Metabolic Pathways in Salmonella enterica


We are investigating the individual roles of an asparaginase, a kinase, a deglycase, and a putative transcriptional regulator in the utilization of fructose-asparagine (F-Asn), an Amadori product, by Salmonella. In particular, we are exploring whether this distinctive metabolic capability may be exploited to design narrow-spectrum anti-Salmonella therapeutics.


I. NIH R01AI116119 (December 2014 – November 2019)

Title
Salmonella, colonization resistance, and fructose-asparagine

Narrative
The metabolism of fructose-asparagine is required for Salmonella to thrive in the intestine, making the acquisition system a novel drug target. We will learn which intestinal organisms compete with Salmonella for fructose-asparagine and why they fail, which will facilitate the development of novel probiotics that can prevent or treat Salmonella infections. We will also determine the enzymatic mechanisms used by Salmonella to grow on fructose-asparagine, which will facilitate high-throughput screens for inhibitors of these enzymes.

Senior personnel
•   Brian M.M. Ahmer (OSU, lead PI)
•   Edward J. Behrman, Venkat Gopalan, Kelly C. Wrighton, Vicki H. Wysocki (OSU, PIs)

Lab members involved in this project
•   Pankajavalli Thirugnanasambantham (Postdoctoral Researcher)
•   Sravya Kovvali (Graduate Student, OSU Microbiology Graduate Program)
•   Blake E. Szkoda (Graduate Student, Ohio State Biochemistry Program)

Methods
•   In our laboratory: protein overexpression and purification; enzyme kinetic studies; DNA—protein footprinting; fluorescence polarization (FP) binding assays
•   In collaboration with other PIs: in vivo studies (Ahmer); synthesis of Amadori products (Behrman); protein crystallography (Charles Bell, OSU); protein modeling (Steffen Lindert, OSU); mass spectrometry (Wysocki)

Recent Publications
•   Wu J°, Sabag-Daigle A°, Borton MA^, Kop LFM^, Szkoda BE^, Deatherage Kaiser BL, Lindemann SR, Renslow RS, Wei S, Nicora CD, Weitz KK, Kim Y-M, Adkins JN, Metz TO, Boyaka P, Gopalan V, Wrighton KC, Wysocki VH*, and Ahmer BMM*. (2018) Salmonella-mediated inflammation eliminates competitors for fructose-asparagine in the gut. Infect. Immun., 86: e00945-17. °joint first authors; ^joint second authors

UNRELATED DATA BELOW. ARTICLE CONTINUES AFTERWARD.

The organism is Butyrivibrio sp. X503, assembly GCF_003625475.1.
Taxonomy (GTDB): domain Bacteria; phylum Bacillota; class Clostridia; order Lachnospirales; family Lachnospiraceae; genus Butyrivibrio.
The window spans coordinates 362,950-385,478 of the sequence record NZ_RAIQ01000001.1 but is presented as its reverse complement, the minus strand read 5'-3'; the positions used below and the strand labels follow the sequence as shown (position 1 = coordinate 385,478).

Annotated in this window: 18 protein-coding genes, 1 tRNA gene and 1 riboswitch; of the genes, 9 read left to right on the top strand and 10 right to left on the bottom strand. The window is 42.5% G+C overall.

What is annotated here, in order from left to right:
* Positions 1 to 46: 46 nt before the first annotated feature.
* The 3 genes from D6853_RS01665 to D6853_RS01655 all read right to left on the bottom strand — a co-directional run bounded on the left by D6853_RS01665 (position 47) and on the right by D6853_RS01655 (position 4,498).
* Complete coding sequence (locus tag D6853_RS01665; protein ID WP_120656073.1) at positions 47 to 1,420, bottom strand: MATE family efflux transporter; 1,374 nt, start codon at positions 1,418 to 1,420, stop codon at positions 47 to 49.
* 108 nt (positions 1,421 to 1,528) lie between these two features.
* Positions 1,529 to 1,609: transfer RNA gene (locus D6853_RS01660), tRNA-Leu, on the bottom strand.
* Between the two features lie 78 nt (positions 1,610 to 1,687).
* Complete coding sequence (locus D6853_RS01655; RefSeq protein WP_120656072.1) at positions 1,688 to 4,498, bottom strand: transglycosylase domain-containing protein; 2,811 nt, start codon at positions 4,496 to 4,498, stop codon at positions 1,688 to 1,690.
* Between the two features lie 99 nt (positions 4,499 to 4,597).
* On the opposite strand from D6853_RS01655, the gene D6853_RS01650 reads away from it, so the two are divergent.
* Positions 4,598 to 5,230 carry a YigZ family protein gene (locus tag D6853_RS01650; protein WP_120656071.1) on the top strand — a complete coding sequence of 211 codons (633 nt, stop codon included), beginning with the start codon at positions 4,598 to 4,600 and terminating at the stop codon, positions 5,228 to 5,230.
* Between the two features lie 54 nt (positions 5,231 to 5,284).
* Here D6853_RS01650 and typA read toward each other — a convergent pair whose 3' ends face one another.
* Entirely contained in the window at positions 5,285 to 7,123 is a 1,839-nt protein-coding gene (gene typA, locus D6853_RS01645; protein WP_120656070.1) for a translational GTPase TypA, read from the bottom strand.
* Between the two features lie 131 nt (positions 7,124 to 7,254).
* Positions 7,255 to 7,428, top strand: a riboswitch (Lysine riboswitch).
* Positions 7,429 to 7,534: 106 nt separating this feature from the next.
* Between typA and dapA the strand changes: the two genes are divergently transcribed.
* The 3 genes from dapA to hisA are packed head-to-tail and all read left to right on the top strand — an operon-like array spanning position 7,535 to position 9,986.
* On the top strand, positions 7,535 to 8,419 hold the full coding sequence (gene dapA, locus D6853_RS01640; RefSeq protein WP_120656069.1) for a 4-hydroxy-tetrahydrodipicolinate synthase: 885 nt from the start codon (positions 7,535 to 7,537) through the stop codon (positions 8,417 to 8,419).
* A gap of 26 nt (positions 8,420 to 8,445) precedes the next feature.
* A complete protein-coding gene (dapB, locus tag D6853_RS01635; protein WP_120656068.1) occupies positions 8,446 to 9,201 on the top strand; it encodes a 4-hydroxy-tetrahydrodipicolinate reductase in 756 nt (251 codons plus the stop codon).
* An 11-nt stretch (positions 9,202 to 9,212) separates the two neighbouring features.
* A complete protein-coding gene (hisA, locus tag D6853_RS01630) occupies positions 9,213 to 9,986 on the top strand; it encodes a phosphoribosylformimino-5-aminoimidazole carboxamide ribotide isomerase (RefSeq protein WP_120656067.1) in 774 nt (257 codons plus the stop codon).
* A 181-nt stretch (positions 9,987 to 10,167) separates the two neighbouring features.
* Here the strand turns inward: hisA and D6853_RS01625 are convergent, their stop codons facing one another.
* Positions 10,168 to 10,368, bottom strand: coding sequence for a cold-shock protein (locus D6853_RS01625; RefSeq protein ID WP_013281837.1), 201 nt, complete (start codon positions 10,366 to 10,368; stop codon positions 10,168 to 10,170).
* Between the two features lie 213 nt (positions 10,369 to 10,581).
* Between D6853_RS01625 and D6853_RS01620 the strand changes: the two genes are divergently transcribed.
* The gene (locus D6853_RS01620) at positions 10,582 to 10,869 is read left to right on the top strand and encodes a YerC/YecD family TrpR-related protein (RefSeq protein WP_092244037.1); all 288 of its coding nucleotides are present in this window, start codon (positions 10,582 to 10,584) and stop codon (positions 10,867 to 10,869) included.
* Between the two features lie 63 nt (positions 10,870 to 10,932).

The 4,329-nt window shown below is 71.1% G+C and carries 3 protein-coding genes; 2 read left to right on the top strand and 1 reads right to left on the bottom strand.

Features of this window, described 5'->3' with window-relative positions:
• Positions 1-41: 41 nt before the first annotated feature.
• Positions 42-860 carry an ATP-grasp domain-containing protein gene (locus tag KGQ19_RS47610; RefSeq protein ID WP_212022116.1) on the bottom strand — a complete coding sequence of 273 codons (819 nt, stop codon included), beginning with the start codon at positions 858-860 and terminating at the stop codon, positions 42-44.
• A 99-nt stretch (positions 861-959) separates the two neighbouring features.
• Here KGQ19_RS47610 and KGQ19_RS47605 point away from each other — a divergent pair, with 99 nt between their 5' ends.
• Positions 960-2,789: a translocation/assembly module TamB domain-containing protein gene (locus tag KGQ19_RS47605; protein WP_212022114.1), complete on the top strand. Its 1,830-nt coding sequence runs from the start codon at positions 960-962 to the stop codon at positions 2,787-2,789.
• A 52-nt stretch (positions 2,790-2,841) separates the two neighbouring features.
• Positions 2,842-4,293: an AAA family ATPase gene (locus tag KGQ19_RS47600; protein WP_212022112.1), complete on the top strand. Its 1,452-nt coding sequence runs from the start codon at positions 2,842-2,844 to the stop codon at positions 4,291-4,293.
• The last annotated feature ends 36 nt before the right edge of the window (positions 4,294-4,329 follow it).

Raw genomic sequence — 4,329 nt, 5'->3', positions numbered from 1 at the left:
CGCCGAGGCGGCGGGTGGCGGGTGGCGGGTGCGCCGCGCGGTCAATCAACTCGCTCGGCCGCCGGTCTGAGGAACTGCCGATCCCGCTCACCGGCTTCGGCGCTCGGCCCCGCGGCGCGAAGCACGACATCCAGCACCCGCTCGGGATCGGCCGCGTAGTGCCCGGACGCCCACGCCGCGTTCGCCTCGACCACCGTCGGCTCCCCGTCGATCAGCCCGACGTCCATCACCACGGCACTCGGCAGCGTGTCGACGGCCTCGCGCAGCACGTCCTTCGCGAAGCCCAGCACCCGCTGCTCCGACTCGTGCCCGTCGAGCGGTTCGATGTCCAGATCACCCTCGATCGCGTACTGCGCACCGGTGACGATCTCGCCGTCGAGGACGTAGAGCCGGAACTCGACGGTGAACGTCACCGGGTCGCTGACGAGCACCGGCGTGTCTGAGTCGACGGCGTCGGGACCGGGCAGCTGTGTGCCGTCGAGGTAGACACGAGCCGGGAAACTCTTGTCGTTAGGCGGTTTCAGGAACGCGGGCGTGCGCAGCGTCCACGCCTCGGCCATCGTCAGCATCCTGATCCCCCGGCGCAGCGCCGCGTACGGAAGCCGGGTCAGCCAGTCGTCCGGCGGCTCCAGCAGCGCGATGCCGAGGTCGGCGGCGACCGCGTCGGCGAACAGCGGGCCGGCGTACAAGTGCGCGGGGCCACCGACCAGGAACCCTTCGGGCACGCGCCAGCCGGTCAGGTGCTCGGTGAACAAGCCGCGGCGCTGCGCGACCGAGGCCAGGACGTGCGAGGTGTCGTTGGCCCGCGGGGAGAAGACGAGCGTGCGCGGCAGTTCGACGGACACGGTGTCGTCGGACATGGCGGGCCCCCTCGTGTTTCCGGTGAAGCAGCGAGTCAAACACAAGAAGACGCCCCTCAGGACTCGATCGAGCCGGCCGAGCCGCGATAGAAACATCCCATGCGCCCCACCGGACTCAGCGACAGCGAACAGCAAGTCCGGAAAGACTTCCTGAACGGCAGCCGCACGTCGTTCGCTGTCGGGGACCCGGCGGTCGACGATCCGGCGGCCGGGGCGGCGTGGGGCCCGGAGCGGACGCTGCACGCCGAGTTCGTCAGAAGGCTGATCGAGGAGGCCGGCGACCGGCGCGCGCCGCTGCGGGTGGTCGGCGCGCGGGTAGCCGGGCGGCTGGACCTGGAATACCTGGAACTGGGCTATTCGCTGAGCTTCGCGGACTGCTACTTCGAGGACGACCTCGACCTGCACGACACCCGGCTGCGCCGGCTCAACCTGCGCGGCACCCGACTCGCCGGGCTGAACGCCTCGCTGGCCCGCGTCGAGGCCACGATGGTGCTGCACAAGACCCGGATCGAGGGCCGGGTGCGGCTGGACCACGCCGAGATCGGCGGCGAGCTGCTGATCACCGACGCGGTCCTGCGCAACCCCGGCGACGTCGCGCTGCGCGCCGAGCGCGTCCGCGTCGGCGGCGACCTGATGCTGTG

•   Wu J, Sabag-Daigle A, Metz TO, Deatherage Kaiser BL, Gopalan V, Behrman EJ, Wysocki VH*, and Ahmer BMM*. (2018) Measurement of fructose–asparagine concentrations in human and animal foods. J. Agric. Food Chem., 66: 212-217.
•   Sabag-Daigle A, Wu J, Borton MA, Sengupta A, Gopalan V, Wrighton KC, Wysocki VH, and Ahmer BMM*. (2018) Identification of bacterial species that can utilize fructose-asparagine. Appl. Environ. Microbiol., 84: e01957-17.
•   Sabag-Daigle A, Sengupta A, Blunk HM, Biswas PK, Cron MC, Bogard AJ, Behrman EJ, Gopalan V, and Ahmer BMM*. (2017) Salmonella FraE, an asparaginase homolog, contributes to fructose-asparagine but not asparagine utilization. J. Bacteriol., 199: e00330-17.
•   Biswas PK, Behrman EJ*, and Gopalan V*. (2017) Characterization of a Salmonella sugar kinase essential for utilization of fructose-asparagine. Biochem. Cell Biol., 95: 304-309.
•   Sabag-Daigle A, Blunk HM, Sengupta A, Wu J, Bogard AJ, Ali MM, Stahl C, Wysocki VH, Gopalan V, Behrman EJ, and Ahmer BMM*. (2016) A metabolic intermediate of the fructose-asparagine utilization pathway inhibits growth of a Salmonella fraB mutant. Sci. Rep., 6: 28117. [SI]


II. NIH R01AI140541 (August 2018 – July 2022)

Title
Salmonella-specific therapeutics

Narrative
Non-typhoidal salmonellosis is a serious threat in the United States and globally. Because Salmonella cells lacking the FraB deglycase of the fructose-asparagine (F-Asn) utilization pathway accumulate a toxic intermediate during F-Asn metabolism, FraB is a valid and exploitable drug target. Our objectives in this proposal are to identify and characterize potent inhibitors of FraB, and provide a foundation for our long-term goal of developing a novel therapeutic for non-typhoidal salmonellosis.

Senior personnel
•   Brian M.M. Ahmer (OSU, lead PI)
•   Venkat Gopalan (OSU, PI)
•   Edward J. Behrman, Charles E. Bell, Steffen Lindert (OSU, co-Is)

Lab members involved in this project
•   Sravya Kovvali (Graduate Student, OSU Microbiology Graduate Program)
•   Jamison Law (Graduate Student, Ohio State Biochemistry Program)

Methods
•   In our laboratory: high-throughput biochemical screening, validation, and characterization of small molecule inhibitors
•   In collaboration with other PIs: in vivo screening (Ahmer); synthesis of fructose-asparagine derivatives and lead optimization (Behrman); protein crystallography (Bell); in silico structure-based virtual screening (Lindert); mass spectrometry (Vicki Wysocki, OSU)